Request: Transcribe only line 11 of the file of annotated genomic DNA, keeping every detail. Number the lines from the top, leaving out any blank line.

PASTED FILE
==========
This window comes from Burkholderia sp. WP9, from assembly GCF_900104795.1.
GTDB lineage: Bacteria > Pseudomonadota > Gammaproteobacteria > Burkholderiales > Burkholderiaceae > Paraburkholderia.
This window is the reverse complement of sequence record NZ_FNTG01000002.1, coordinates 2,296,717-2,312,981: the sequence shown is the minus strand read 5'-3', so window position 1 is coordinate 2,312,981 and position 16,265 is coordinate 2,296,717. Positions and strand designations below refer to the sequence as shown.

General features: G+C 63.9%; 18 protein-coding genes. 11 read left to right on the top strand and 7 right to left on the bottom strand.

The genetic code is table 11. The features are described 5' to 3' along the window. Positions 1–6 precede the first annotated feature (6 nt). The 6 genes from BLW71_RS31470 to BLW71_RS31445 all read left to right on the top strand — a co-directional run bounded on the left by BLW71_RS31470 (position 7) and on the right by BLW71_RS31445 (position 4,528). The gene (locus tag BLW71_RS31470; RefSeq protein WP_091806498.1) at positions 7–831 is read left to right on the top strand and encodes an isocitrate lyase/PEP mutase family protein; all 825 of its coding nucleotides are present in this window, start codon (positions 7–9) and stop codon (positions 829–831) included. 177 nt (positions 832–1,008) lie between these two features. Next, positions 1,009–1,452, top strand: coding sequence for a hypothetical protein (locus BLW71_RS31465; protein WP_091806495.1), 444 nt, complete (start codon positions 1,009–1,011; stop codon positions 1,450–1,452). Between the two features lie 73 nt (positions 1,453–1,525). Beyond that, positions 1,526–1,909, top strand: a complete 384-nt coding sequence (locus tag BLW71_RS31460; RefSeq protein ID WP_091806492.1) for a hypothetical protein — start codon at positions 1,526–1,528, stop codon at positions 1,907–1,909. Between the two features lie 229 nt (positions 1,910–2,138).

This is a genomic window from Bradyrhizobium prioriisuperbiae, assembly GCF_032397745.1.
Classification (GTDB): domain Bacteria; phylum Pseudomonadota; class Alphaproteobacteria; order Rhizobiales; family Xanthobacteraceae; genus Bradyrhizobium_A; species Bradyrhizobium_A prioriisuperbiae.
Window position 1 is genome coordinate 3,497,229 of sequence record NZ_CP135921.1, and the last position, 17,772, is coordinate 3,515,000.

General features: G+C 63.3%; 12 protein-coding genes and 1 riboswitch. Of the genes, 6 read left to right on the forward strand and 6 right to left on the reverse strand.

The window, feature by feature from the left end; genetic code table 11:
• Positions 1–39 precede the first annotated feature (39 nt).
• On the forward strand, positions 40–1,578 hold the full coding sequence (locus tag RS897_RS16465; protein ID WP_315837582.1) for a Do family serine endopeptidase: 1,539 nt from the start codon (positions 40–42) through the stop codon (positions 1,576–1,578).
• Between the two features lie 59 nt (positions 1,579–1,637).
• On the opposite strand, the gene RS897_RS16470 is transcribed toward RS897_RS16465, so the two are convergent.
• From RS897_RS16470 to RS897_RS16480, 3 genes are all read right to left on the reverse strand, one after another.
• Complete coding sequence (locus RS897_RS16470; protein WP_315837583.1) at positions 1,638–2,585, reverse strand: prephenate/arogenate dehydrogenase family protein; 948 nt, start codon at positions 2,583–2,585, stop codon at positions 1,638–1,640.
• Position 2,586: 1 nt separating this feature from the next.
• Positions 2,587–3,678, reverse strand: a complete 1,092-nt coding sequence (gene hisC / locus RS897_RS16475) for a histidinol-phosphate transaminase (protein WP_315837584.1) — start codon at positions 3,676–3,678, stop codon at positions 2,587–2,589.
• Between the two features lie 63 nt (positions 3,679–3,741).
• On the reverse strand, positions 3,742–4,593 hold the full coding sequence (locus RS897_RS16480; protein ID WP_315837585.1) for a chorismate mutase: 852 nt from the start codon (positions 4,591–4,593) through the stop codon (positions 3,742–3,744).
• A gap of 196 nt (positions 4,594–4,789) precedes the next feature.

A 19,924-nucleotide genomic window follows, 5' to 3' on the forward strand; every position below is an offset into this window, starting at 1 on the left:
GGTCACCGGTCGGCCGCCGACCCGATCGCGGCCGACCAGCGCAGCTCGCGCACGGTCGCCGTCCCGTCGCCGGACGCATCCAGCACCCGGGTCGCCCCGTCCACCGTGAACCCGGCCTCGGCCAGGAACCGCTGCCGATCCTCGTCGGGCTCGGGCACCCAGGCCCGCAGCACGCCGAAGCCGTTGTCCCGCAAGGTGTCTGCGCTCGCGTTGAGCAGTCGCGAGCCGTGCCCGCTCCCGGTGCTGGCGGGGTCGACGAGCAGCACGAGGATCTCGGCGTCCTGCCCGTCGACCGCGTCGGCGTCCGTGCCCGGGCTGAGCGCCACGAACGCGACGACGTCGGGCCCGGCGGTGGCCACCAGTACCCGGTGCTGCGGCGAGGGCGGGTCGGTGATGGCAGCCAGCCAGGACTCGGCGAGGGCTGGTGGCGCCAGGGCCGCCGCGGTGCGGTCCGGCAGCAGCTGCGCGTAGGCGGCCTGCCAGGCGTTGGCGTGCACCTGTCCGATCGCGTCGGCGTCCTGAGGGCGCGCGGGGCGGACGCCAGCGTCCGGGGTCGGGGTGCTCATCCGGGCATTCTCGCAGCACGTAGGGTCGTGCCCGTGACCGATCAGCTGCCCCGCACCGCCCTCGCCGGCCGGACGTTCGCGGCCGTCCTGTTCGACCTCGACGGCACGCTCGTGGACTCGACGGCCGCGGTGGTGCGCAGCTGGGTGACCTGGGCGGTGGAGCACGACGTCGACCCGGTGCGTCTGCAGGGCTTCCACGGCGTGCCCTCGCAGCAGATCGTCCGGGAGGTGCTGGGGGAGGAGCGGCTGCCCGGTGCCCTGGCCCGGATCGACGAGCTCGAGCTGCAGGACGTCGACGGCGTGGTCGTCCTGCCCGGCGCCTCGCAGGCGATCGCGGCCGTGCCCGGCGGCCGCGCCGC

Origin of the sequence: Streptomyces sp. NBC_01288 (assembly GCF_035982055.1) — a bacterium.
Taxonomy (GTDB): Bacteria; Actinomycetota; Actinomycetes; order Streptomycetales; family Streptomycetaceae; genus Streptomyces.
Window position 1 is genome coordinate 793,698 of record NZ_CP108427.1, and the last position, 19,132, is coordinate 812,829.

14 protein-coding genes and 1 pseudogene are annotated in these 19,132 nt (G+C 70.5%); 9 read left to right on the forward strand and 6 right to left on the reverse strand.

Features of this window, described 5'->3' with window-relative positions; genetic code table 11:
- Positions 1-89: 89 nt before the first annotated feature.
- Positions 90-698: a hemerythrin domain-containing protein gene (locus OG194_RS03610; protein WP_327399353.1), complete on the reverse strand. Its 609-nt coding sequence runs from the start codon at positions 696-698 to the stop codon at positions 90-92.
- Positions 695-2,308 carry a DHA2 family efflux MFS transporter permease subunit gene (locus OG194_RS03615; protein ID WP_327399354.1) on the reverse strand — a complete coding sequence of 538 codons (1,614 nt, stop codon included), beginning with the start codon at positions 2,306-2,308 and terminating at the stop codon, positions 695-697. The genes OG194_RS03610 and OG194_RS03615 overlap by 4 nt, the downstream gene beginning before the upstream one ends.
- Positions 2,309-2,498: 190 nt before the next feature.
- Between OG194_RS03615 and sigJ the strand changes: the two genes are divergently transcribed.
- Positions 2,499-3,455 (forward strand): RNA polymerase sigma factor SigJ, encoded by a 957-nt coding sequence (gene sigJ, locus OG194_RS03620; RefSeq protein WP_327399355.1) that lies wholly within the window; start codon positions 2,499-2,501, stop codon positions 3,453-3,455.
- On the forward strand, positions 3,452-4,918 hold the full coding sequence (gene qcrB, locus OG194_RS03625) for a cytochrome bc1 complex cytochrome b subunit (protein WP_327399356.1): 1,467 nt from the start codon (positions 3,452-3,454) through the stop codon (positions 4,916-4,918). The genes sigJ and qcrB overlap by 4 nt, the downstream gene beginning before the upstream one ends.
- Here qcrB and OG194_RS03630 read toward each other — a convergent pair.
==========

• Positions 1–39 precede the first annotated feature (39 nt).